But things get better as our 20-minute chat progresses and Holebas starts to talk fast and loose. He warms to the interview and you warm to him. He even smiled at more than one point (honestly, he did). Yes, he's got a split personality but it's something he readily acknowledges. He doesn't pretend he's something he's not, which is kind of endearing.
"It [my personality] is like two pairs of shoes," says Holebas. "That's what we say in Germany." He tries to put it another way. "I put my glasses on when I leave my house for work." By that he means he puts his game face on, applies his war paint, even for training.
"I'm a normal guy, a really normal guy," he says. "I'm just not showing it. I am a little bit closed."
A little bit? That's like saying he picks up the odd yellow card. Why the act then? Why the need to be so outwardly brusque?
"Sometimes it is better to be closed than to be open to all the people," he says. "It protects you more. I learned it like this, not to let someone in who doesn't know your life." Like his father, perhaps, who we'll come to later.
Holebas isn't one to hang around at the training ground and chew the fat with his teammates over lunch. He's closest to Valon Behrami. "You do your job and you go home," he says "I've got my private life and they have got theirs."
That chimes with Deeney's view of Watford's volatile left-back. "He's a good kid, really," said the captain who is another to call a spade a spade. "He moans a lot but that's just his frustration. He expects a lot, not just from himself but from everyone. He's a good guy and is quite funny when you sit down and speak to him, but people just see him moaning."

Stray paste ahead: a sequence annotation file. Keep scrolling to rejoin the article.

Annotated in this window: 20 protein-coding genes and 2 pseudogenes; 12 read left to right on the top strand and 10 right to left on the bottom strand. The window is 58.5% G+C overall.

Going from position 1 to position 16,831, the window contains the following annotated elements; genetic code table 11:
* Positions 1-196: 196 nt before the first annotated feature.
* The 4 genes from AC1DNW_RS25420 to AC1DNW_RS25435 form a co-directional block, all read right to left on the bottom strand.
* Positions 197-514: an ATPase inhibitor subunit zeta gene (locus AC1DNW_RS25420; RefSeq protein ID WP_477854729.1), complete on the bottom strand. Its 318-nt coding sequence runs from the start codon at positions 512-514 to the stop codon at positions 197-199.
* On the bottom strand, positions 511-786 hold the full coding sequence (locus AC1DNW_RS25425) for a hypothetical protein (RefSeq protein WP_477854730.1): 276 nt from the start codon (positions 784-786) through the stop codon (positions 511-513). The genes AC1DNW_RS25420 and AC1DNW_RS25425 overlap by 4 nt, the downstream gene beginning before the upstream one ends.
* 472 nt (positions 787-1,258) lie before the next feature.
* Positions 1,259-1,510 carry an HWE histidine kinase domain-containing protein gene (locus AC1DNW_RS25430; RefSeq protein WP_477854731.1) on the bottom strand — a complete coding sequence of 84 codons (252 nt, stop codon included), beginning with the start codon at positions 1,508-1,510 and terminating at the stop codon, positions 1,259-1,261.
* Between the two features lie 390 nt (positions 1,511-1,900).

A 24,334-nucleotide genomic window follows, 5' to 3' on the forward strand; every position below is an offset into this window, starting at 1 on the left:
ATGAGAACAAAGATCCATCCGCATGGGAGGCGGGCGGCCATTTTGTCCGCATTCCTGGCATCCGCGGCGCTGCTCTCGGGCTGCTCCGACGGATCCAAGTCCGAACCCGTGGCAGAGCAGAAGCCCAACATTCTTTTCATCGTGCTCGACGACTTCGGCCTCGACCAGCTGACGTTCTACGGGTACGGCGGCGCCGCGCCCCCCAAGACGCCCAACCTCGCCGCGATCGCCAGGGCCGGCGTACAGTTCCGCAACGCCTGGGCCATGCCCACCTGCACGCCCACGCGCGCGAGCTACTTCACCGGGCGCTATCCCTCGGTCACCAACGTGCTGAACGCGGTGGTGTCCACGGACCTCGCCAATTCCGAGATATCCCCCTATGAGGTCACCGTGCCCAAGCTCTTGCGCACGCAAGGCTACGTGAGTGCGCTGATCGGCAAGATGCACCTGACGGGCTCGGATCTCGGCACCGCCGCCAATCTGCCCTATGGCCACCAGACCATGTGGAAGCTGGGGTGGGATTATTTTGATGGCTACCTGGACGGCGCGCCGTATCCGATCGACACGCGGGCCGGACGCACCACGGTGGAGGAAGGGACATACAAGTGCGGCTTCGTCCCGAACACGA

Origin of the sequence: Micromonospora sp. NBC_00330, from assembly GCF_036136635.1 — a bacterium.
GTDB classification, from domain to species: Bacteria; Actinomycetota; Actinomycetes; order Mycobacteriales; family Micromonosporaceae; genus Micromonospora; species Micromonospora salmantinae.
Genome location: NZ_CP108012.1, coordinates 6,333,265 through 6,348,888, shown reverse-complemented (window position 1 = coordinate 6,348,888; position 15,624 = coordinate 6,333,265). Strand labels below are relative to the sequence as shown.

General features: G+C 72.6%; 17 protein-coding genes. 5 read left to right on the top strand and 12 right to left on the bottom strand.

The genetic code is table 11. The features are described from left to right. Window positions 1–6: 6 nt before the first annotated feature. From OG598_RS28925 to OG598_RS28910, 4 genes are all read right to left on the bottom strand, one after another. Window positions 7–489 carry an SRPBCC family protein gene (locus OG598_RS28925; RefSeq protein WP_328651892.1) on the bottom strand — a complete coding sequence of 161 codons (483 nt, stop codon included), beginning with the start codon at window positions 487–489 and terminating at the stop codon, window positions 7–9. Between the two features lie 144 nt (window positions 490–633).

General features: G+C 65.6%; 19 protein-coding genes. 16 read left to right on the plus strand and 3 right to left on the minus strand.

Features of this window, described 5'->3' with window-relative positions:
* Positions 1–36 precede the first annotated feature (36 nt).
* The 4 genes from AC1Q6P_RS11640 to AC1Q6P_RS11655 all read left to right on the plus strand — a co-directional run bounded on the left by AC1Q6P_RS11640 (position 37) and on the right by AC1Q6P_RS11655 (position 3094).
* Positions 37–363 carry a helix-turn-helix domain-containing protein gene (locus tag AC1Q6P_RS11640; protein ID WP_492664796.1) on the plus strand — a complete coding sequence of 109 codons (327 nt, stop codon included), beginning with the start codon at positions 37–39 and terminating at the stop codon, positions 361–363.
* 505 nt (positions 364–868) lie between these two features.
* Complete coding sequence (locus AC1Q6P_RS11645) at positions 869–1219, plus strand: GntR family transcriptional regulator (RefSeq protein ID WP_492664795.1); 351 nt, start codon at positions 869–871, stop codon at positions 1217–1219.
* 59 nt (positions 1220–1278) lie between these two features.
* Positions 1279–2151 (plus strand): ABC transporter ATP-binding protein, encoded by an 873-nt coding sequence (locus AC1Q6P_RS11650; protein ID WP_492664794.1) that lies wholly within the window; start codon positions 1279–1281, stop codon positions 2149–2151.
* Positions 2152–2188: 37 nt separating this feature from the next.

Holebas does a nice line in self-deprecation, though. He's well aware of his misgivings.
"I'm always hard on myself but I get really frustrated and get stupid yellow cards because of that," he said. "That should not happen with me as I have experience. But when you are emotional it comes out."
Only two of his ten bookings, which are two more than anyone else in the league, have come in victories, which backs up Holebas' theory that he only loses his rag when things aren't going his or the team's way.
"I want to win games," he says. "I'm not here for a holiday. People see my attitude but when we are losing, and losing really easily, this makes me really mad. I'm showing my emotion on the pitch when I'm frustrated and people then see me in the wrong way.
"I am always like this since I started my career. You can be happy at the end of the season when you have done something good. I am happy when we win but I'm not the guy always showing it as I want to reach something else. I don't want to be near the bottom [of the league]."